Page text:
A massive 81% of companies said their sales/order books are down in comparison to last year. But only 33% of companies reported that their stock levels are down for the year, in comparison to 24% in the previous quarter, suggesting that overcapacity is still plaguing this economy and putting more pressure ahead on employment levels.

Credit crunch is also getting worse: "26% of companies have orders, production capacity and markets unserviced for want of working capital."

And new orders are being pressured by existent orders cancellations (implying even more pressure on employment in the short term) as "54% of companies have encountered cancellation of orders in the last quarter." Interestingly (the level of detail supplied in the survey is remarkable), cancellations were from,
  • Locally Based Multinationals 16%.
  • Export Destinations 7%
  • Local Indigenous Firms 77%
This means only one thing - domestic economy is still in a free fall and exporters are the last line of defense we have left. It is Stalingrad time for Brians & Mary and they are still in denial that the winter has arrived.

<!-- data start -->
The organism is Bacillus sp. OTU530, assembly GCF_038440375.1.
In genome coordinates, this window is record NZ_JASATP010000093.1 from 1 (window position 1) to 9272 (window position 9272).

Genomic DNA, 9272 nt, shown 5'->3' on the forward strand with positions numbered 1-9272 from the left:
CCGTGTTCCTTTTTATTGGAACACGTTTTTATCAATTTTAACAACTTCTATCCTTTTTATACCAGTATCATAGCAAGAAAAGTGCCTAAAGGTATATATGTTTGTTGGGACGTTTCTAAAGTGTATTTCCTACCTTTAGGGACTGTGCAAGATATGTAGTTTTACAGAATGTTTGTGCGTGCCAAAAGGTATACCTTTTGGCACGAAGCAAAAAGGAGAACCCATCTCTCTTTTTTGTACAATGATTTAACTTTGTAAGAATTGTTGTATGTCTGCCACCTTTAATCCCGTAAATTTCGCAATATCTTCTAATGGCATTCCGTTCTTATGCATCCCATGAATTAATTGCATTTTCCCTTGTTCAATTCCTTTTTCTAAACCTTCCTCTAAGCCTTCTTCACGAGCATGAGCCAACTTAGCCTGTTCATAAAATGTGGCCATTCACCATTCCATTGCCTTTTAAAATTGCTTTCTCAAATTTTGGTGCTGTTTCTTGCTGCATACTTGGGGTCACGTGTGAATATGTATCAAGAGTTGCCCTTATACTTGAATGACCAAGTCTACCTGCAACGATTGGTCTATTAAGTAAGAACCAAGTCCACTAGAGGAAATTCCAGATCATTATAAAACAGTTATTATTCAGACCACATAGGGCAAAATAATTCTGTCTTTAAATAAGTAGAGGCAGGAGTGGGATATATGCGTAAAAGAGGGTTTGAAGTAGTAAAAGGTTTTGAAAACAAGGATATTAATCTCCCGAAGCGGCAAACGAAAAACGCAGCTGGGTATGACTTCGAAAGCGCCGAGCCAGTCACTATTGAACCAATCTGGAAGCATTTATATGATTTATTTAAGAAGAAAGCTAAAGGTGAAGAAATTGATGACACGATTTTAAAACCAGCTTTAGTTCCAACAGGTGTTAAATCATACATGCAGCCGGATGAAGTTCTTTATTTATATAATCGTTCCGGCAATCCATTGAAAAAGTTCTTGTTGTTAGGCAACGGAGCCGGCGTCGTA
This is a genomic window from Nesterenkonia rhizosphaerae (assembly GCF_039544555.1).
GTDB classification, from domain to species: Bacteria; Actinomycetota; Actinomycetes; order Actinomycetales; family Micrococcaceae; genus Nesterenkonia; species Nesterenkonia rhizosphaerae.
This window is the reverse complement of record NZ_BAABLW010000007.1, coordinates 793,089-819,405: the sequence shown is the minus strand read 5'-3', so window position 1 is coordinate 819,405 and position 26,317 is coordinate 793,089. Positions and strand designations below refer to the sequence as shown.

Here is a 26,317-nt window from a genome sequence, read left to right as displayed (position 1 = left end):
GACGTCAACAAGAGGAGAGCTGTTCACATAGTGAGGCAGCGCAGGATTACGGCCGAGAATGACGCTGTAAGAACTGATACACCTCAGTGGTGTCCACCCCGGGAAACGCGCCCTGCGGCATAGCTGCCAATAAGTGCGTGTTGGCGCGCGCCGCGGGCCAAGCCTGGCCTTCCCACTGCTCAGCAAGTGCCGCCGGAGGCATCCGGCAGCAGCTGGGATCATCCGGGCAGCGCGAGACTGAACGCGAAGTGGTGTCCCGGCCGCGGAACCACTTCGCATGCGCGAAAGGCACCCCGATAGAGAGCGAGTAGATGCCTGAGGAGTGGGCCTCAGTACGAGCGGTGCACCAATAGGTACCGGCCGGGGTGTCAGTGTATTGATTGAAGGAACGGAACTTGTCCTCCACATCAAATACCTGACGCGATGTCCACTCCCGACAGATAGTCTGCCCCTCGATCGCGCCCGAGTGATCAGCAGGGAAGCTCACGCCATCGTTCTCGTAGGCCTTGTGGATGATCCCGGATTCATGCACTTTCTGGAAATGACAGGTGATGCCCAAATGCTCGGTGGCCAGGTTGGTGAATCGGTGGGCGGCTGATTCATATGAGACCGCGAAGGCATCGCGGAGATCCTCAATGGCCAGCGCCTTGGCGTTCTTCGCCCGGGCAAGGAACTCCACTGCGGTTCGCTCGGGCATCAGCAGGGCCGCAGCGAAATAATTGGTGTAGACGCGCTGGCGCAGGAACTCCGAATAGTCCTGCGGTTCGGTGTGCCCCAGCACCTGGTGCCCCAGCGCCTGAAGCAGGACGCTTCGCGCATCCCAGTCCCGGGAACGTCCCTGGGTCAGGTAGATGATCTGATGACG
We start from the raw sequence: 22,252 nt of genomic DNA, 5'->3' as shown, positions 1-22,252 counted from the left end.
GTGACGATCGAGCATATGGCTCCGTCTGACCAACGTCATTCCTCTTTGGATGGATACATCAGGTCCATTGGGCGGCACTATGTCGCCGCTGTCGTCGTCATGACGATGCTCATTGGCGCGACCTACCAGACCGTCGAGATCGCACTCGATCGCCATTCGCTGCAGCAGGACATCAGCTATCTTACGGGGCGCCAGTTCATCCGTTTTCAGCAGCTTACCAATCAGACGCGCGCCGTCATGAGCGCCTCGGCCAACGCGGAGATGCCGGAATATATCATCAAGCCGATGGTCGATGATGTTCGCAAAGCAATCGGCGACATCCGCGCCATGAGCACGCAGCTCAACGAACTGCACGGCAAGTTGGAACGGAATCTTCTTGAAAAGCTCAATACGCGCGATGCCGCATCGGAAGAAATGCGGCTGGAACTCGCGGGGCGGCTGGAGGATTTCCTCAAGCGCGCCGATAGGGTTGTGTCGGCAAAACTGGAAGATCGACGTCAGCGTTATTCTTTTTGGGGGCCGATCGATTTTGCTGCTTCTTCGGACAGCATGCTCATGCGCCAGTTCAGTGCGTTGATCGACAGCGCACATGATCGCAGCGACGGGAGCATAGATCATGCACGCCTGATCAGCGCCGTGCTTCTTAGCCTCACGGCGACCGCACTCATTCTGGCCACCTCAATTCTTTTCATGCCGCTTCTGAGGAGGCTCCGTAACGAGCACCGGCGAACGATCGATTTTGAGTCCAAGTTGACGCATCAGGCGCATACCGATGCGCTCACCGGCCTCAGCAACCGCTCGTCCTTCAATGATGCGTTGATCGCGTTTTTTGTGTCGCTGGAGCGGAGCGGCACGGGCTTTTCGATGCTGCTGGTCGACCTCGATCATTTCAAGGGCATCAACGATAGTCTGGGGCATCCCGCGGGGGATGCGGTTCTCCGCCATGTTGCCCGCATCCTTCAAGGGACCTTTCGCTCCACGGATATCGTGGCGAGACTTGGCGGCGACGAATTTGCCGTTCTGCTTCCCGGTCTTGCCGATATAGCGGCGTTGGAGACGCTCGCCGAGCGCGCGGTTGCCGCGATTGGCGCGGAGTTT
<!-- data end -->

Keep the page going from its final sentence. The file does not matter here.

SMEs continue to reduce "investment in their businesses with 32% having done so in comparison to 30% in the previous quarter. 19% indicated they increased investment, down from 25% in the previous 3 months. Only 16% of companies anticipate an increase in investment over the next 12 months."

This puts to an end any arguments the Government might have had about aiding the investment cycle through 'knowledge' economy programmes and tax changes they 'introduced' in December 2008. It ain't working, folks.

Although our Government economists are keen on talking about deflation, "firms continue to experience inflationary pressures, with increases of 5% plus being reported for transport, energy, raw materials, Insurance and waste. However, there is evidence of reductions in wage costs and rents." So in the nutshell - the Government and its cronies in the unionised, state-controlled and priced sectors are still ripping-off consumers and producers, while ordinary workers are taking a pay hit.

Finally, "47% of companies apportion blame to the Government for the current economic crisis, with a significant number of SMEs concerned at the lack of direction being provided."

I don't have much to add to this one.